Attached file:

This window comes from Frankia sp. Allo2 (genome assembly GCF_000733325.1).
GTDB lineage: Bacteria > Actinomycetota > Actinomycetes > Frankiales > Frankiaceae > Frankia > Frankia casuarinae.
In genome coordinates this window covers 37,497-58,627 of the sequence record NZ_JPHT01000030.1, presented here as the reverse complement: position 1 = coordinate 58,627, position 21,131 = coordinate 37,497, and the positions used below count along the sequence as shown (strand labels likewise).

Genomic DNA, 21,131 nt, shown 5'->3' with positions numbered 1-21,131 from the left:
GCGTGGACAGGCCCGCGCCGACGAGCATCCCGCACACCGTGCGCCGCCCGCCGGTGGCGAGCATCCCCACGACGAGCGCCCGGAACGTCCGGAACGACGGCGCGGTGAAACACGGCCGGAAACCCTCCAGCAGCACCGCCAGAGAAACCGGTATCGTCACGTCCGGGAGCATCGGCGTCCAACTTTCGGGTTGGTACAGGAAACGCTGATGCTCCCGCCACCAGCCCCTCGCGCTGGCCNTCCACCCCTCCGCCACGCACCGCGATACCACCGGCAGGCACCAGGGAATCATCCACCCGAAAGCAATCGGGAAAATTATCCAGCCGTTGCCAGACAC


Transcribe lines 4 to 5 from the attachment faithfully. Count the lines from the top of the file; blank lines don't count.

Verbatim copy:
Genomic DNA, 21,131 nt, shown 5'->3' with positions numbered 1-21,131 from the left:
GCGTGGACAGGCCCGCGCCGACGAGCATCCCGCACACCGTGCGCCGCCCGCCGGTGGCGAGCATCCCCACGACGAGCGCCCGGAACGTCCGGAACGACGGCGCGGTGAAACACGGCCGGAAACCCTCCAGCAGCACCGCCAGAGAAACCGGTATCGTCACGTCCGGGAGCATCGGCGTCCAACTTTCGGGTTGGTACAGGAAACGCTGATGCTCCCGCCACCAGCCCCTCGCGCTGGCCNTCCACCCCTCCGCCACGCACCGCGATACCACCGGCAGGCACCAGGGAATCATCCACCCGAAAGCAATCGGGAAAATTATCCAGCCGTTGCCAGACAC